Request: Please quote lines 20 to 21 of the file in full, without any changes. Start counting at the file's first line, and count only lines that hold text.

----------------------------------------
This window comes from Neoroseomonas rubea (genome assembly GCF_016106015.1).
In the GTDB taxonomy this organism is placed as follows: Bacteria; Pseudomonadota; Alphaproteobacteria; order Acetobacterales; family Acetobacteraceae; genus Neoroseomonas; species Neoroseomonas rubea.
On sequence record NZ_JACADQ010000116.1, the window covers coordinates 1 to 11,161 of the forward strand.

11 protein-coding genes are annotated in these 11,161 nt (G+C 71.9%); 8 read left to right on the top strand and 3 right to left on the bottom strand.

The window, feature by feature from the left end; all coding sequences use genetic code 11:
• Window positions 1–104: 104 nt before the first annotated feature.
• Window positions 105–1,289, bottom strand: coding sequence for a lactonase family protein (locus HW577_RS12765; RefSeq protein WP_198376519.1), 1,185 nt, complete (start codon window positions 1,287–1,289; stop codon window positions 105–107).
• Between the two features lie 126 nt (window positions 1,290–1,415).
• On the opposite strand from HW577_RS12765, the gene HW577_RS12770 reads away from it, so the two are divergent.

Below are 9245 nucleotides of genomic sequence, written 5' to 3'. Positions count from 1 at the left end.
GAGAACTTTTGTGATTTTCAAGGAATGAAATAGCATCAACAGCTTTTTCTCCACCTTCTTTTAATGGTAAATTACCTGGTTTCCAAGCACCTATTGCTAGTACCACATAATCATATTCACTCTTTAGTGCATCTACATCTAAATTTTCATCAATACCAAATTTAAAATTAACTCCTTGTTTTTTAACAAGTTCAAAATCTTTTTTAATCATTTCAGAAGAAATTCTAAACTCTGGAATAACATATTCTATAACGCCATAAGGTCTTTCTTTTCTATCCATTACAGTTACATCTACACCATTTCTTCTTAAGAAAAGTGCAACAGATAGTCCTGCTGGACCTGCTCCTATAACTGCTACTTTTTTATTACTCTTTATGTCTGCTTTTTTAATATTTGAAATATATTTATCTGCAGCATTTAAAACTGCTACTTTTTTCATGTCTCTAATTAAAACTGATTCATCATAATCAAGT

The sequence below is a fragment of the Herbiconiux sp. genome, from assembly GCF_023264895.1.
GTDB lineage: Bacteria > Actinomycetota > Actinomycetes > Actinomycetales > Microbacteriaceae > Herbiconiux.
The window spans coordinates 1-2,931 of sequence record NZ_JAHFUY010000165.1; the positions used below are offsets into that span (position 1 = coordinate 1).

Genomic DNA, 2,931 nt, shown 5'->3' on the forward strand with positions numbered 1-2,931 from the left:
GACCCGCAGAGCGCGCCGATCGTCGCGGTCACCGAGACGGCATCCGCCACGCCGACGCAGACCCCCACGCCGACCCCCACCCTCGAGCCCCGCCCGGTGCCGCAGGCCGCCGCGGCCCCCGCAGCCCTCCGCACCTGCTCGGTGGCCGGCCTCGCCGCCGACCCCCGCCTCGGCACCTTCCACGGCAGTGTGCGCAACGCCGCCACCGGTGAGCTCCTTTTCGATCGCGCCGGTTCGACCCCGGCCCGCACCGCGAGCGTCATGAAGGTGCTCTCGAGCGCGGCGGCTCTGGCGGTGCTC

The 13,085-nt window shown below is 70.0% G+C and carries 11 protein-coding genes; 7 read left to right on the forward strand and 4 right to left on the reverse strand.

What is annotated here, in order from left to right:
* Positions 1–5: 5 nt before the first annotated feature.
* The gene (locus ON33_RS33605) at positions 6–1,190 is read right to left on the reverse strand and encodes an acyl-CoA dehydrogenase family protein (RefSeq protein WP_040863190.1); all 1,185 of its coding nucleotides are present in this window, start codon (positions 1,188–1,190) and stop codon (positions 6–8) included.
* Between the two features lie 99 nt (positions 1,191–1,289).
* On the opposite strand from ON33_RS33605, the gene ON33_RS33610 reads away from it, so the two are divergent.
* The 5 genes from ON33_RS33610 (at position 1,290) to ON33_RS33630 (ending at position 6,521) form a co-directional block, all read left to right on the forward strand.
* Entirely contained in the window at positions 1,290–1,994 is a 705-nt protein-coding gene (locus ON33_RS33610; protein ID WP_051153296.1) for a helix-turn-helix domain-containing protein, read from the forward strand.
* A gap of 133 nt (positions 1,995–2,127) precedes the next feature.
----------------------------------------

* The gene (locus ON33_RS33605) at positions 6–1,190 is read right to left on the reverse strand and encodes an acyl-CoA dehydrogenase family protein (RefSeq protein WP_040863190.1); all 1,185 of its coding nucleotides are present in this window, start codon (positions 1,188–1,190) and stop codon (positions 6–8) included.
* Between the two features lie 99 nt (positions 1,191–1,289).